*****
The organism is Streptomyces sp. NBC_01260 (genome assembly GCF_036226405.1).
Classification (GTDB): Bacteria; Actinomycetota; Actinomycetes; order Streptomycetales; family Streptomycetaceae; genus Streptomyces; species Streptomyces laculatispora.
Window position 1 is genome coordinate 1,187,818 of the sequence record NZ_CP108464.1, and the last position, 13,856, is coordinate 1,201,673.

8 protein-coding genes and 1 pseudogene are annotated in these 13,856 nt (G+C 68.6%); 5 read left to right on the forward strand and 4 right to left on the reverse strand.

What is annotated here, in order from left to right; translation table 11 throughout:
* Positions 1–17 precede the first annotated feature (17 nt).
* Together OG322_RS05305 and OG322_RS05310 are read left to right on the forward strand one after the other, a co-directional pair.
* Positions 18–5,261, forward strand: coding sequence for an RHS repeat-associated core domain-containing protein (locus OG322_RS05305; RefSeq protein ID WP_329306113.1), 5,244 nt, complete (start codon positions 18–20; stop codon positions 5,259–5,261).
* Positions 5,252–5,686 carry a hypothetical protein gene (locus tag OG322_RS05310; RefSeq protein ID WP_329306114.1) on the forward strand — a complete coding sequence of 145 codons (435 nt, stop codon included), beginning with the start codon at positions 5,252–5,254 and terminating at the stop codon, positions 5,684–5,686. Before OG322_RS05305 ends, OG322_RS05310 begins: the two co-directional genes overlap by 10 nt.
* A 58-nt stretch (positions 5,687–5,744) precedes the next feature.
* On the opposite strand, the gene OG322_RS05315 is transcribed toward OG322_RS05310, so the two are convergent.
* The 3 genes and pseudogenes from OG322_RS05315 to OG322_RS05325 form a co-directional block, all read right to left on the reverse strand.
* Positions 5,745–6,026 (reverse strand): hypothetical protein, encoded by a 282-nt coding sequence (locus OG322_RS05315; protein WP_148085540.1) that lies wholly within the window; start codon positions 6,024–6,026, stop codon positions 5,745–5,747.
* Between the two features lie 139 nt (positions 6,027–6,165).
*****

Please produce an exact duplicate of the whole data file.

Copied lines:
The organism is Streptomyces sp. NBC_01260 (genome assembly GCF_036226405.1).
Classification (GTDB): Bacteria; Actinomycetota; Actinomycetes; order Streptomycetales; family Streptomycetaceae; genus Streptomyces; species Streptomyces laculatispora.
Window position 1 is genome coordinate 1,187,818 of the sequence record NZ_CP108464.1, and the last position, 13,856, is coordinate 1,201,673.

8 protein-coding genes and 1 pseudogene are annotated in these 13,856 nt (G+C 68.6%); 5 read left to right on the forward strand and 4 right to left on the reverse strand.

What is annotated here, in order from left to right; translation table 11 throughout:
* Positions 1–17 precede the first annotated feature (17 nt).
* Together OG322_RS05305 and OG322_RS05310 are read left to right on the forward strand one after the other, a co-directional pair.
* Positions 18–5,261, forward strand: coding sequence for an RHS repeat-associated core domain-containing protein (locus OG322_RS05305; RefSeq protein ID WP_329306113.1), 5,244 nt, complete (start codon positions 18–20; stop codon positions 5,259–5,261).
* Positions 5,252–5,686 carry a hypothetical protein gene (locus tag OG322_RS05310; RefSeq protein ID WP_329306114.1) on the forward strand — a complete coding sequence of 145 codons (435 nt, stop codon included), beginning with the start codon at positions 5,252–5,254 and terminating at the stop codon, positions 5,684–5,686. Before OG322_RS05305 ends, OG322_RS05310 begins: the two co-directional genes overlap by 10 nt.
* A 58-nt stretch (positions 5,687–5,744) precedes the next feature.
* On the opposite strand, the gene OG322_RS05315 is transcribed toward OG322_RS05310, so the two are convergent.
* The 3 genes and pseudogenes from OG322_RS05315 to OG322_RS05325 form a co-directional block, all read right to left on the reverse strand.
* Positions 5,745–6,026 (reverse strand): hypothetical protein, encoded by a 282-nt coding sequence (locus OG322_RS05315; protein WP_148085540.1) that lies wholly within the window; start codon positions 6,024–6,026, stop codon positions 5,745–5,747.
* Between the two features lie 139 nt (positions 6,027–6,165).